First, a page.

Congregational or Congregationalist churches are Protestant churches practicing congregationalist church governance, in which each congregation independently and autonomously runs its own affairs. Congregationalism is often considered to be a part of the wider Reformed tradition, ideas of nonconforming Protestants during the Puritan Reformation of the Church of England laid foundation for these churches. Congregationalists also differed with the Reformed churches using episcopalian church governance, within the United States, the model of Congregational churches was carried by migrating settlers from New England into New York, then into the Old North West, and further. With their insistence on independent local bodies, they became important in social reform movements, including abolitionism, temperance. Congregationalist tradition has a presence in the United States, the United Kingdom, Ireland, Canada, South Africa, Australia, New Zealand and it has been introduced either by immigrant dissenter Protestants or by missionary organization such as the London Missionary Society. Congregationalists believe their model of church governance fulfils the description of the early church, Congregationalism is more easily identified as a movement than a single denomination, given its distinguishing commitment to the complete autonomy of the local congregation. The early Congregationalists shared with Anabaptist theology the ideal of a pure church and they believed the adult conversion experience was necessary for an individual to become a full member in the church, unlike other Reformed churches. As such, the Congregationalists were an influence on the Baptists. They differed in counting the children of believers in some members of the church. On the other hand, the Baptists required each member to experience conversion, in England, the Anglican system of church government was taken over by King Henry VIII. It declared the sovereign of England to be the only supreme head on earth of the Church in England. In the reign of Elizabeth I, this title was changed to Supreme Governor of the Church of England, an act still in effect. Robert Browne, Henry Barrow, John Greenwood, John Penry, William Brewster, Thomas Jollie, the underground churches in England and exiles from Holland provided about 35 out of the 102 passengers on the Mayflower, which sailed from London in July 1620. They became known in history as the Pilgrim Fathers, the early Congregationalists sought to separate themselves from the Anglican church in every possible way and even eschewed having church buildings. They met in homes for many years, in 1639 William Wroth, then Rector of the parish church at Llanvaches in Monmouthshire, established the first Independent Church in Wales according to the New England pattern, i. e. Congregational. The Tabernacle United Reformed Church at Llanvaches survives to this day, during the English Civil War, those who supported the Parliamentary cause were invited by Parliament to discuss religious matters. This government would last until 1660 when the monarch was restored, in 1658 the Congregationalists created their own version of the Westminster Confession, called the Savoy Declaration, which remains the principal subordinate standard of Congregationalism. The work in South America began in 1921 when four Argentine churches urgently requested that denominational recognition be given to George Geier, the Illinois Conference licensed Geier, who worked among Germans from Russia who were very similar to their kin in the United States and in Canada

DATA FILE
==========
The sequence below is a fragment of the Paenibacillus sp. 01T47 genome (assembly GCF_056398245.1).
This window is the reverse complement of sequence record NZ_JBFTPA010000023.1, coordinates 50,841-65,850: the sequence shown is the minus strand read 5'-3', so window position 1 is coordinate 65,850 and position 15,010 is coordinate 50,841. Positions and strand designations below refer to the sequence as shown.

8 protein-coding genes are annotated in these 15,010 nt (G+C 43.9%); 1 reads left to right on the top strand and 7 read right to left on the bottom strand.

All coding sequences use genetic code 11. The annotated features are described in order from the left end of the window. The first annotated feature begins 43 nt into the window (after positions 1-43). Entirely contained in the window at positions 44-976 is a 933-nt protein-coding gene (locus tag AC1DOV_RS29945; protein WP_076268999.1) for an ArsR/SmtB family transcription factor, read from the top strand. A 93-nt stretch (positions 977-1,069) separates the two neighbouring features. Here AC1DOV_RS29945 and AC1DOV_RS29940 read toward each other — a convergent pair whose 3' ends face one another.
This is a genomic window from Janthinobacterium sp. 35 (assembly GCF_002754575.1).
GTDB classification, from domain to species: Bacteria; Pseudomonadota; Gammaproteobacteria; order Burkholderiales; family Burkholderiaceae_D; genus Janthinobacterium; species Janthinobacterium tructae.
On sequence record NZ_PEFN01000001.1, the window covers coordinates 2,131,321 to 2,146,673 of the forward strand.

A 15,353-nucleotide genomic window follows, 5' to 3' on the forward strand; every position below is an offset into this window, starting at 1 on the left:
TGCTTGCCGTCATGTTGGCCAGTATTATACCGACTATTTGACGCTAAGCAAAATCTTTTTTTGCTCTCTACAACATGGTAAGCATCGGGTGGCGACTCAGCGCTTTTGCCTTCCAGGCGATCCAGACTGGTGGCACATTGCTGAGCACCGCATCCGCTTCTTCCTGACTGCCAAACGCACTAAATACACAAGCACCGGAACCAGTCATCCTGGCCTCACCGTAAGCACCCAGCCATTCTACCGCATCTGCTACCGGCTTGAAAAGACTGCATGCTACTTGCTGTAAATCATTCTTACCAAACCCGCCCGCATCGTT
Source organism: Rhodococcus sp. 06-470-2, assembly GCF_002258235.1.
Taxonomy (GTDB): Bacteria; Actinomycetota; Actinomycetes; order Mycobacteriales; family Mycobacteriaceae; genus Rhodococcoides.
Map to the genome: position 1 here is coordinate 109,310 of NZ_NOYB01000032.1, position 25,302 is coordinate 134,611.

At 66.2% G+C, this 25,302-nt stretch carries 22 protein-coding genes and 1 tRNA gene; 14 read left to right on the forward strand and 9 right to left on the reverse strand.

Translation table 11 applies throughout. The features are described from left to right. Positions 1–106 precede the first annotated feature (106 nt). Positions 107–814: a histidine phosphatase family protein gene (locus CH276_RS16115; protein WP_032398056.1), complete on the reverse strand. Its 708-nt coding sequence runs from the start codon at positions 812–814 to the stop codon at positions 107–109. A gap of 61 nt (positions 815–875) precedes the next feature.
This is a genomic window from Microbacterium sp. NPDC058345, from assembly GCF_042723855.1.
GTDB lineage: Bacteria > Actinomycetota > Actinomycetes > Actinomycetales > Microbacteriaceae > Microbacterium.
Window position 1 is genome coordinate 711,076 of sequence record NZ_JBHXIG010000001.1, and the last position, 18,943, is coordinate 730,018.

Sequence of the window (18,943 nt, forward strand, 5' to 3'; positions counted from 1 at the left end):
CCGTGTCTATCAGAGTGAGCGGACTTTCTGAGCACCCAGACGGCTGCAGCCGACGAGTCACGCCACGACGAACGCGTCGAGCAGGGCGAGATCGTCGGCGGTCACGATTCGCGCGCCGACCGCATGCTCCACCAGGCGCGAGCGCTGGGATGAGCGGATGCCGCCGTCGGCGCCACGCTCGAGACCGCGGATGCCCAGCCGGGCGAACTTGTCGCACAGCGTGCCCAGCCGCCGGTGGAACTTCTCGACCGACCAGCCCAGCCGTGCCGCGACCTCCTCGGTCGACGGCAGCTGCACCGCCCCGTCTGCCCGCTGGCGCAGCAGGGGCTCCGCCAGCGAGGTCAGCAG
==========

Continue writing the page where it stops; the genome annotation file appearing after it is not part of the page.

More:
Timothy Dwight IV